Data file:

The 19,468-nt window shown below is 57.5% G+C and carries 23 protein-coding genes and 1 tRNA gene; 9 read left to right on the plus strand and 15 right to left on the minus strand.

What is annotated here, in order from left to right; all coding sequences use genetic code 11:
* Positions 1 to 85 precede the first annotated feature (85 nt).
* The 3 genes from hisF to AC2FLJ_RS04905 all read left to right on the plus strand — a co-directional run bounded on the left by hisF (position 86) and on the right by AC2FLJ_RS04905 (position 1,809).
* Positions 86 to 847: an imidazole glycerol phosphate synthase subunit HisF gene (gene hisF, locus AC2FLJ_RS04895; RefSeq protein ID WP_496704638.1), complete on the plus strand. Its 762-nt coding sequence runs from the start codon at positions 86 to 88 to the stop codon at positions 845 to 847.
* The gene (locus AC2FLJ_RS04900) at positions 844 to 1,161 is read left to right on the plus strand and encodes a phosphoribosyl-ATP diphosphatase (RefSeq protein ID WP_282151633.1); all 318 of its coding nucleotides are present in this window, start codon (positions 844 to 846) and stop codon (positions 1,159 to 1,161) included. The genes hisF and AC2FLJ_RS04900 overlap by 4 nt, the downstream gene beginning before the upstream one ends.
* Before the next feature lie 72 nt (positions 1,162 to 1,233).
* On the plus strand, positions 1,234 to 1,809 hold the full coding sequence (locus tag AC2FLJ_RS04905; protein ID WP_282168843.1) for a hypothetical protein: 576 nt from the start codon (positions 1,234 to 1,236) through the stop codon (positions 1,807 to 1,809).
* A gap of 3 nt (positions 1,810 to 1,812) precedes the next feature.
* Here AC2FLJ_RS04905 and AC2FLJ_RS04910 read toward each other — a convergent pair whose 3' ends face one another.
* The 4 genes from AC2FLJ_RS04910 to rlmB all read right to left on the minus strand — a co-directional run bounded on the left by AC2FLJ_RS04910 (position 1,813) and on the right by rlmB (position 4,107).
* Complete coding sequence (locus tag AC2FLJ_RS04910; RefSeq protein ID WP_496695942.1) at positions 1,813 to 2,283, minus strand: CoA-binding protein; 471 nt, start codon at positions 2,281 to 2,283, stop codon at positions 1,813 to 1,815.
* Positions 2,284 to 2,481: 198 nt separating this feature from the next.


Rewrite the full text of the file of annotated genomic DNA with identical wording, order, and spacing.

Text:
The 19,468-nt window shown below is 57.5% G+C and carries 23 protein-coding genes and 1 tRNA gene; 9 read left to right on the plus strand and 15 right to left on the minus strand.

What is annotated here, in order from left to right; all coding sequences use genetic code 11:
* Positions 1 to 85 precede the first annotated feature (85 nt).
* The 3 genes from hisF to AC2FLJ_RS04905 all read left to right on the plus strand — a co-directional run bounded on the left by hisF (position 86) and on the right by AC2FLJ_RS04905 (position 1,809).
* Positions 86 to 847: an imidazole glycerol phosphate synthase subunit HisF gene (gene hisF, locus AC2FLJ_RS04895; RefSeq protein ID WP_496704638.1), complete on the plus strand. Its 762-nt coding sequence runs from the start codon at positions 86 to 88 to the stop codon at positions 845 to 847.
* The gene (locus AC2FLJ_RS04900) at positions 844 to 1,161 is read left to right on the plus strand and encodes a phosphoribosyl-ATP diphosphatase (RefSeq protein ID WP_282151633.1); all 318 of its coding nucleotides are present in this window, start codon (positions 844 to 846) and stop codon (positions 1,159 to 1,161) included. The genes hisF and AC2FLJ_RS04900 overlap by 4 nt, the downstream gene beginning before the upstream one ends.
* Before the next feature lie 72 nt (positions 1,162 to 1,233).
* On the plus strand, positions 1,234 to 1,809 hold the full coding sequence (locus tag AC2FLJ_RS04905; protein ID WP_282168843.1) for a hypothetical protein: 576 nt from the start codon (positions 1,234 to 1,236) through the stop codon (positions 1,807 to 1,809).
* A gap of 3 nt (positions 1,810 to 1,812) precedes the next feature.
* Here AC2FLJ_RS04905 and AC2FLJ_RS04910 read toward each other — a convergent pair whose 3' ends face one another.
* The 4 genes from AC2FLJ_RS04910 to rlmB all read right to left on the minus strand — a co-directional run bounded on the left by AC2FLJ_RS04910 (position 1,813) and on the right by rlmB (position 4,107).
* Complete coding sequence (locus tag AC2FLJ_RS04910; RefSeq protein ID WP_496695942.1) at positions 1,813 to 2,283, minus strand: CoA-binding protein; 471 nt, start codon at positions 2,281 to 2,283, stop codon at positions 1,813 to 1,815.
* Positions 2,284 to 2,481: 198 nt separating this feature from the next.